When left a new environment, a first impression may be one that sees a large number of limitations. The reality though, is that business analysis has many prescribed techniques that can be leveraged in a way that promotes elicitation and collaboration to thrive.

Explore the tools and technology available in your organization and it may be found that workshops can be easily adapted to video conferencing, where presentation software can still be used through screen sharing, where content does not require a great deal of edits. Understand the difference that a virtual environment provides, and you may find that brainstorming sessions may help typically shy stakeholders feel more comfortable participating in a call-in style dynamic, where they may not feel as “on the spot”.


Teams Move Mountains

The year 2020 saw many professional landscapes change. For many, physical buildings, water coolers and coffee machines turned into laptops, video conferencing, and screen sharing. Keeping stakeholders and project teams engaged with so much personal distraction is a delicate balance, but during such a significant global event, changing networks can create new meaningful connections. For example, individuals all balancing different personal lives and home situations may lead to changed work hours, which may shift team dynamics. Look for new ways to carry networks and connect with teams. Differing schedules may create ad-hoc availability and facilitate the possibility for an unstructured interview with a key stakeholder, where a typical schedule would not have allowed. 

Keeping teams engaged through the current state while projecting a future state amidst significant personal distractions takes a great deal of resiliency and organization. With some strategy and planning, the virtual environment can be one that allows for new meaningful connections with stakeholders, organized execution of goals, and winning arrivals at deadlines!

Allow team dynamics to have organic and healthy changes, and understand that these shared and lived experiences can add to cohesion, communication, and trust, which are all important characteristics of successful teams!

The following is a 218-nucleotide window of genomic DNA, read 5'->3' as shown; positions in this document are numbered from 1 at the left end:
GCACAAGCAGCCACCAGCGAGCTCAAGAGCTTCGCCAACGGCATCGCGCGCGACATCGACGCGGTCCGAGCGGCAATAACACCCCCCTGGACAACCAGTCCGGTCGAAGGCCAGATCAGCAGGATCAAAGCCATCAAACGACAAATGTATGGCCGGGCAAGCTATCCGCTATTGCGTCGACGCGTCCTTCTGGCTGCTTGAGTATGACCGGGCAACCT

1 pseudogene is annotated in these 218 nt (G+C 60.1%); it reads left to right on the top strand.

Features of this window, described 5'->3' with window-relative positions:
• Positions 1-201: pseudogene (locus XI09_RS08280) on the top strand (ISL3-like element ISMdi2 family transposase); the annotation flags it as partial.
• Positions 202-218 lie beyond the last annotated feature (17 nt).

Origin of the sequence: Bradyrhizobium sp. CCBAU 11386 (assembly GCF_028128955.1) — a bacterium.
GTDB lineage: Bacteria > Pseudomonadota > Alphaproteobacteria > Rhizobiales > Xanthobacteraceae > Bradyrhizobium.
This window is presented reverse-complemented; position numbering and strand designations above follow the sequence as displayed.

The Bigger Picture

Change is normal. While professionals are always encouraged to understand the inevitability of change and transformation, circumstance adds a factor that can magnify the impact and see the change as daunting and stressful. This is where conducting gap analyses with forward-thinking approaches can set the tone for initiatives of all sizes. Staying on course with momentum when considering current and future states can not only keep progress timely but can keep a change strategy effective. Stay on track of taking steps forward, even slower paced ones at times, and it will soon be found that you and your team are achieving the higher hanging fruit.

Changes during Changes

The world is a dynamic, fluid, and inconsistent experience. Keeping these few things in mind and approach can help transition yourself and your enterprise through the winds of change to a successful outcome:

  • Leverage your environment
  • Strength is in numbers
  • Keep your eye on the ball

The probable can be planned – the improbable is not usually part of the plan, but can have a significant impact. Keeping your professional and personal tool belt well-equipped with adaptable techniques can help yourself and your teams move toward that gold on the horizon.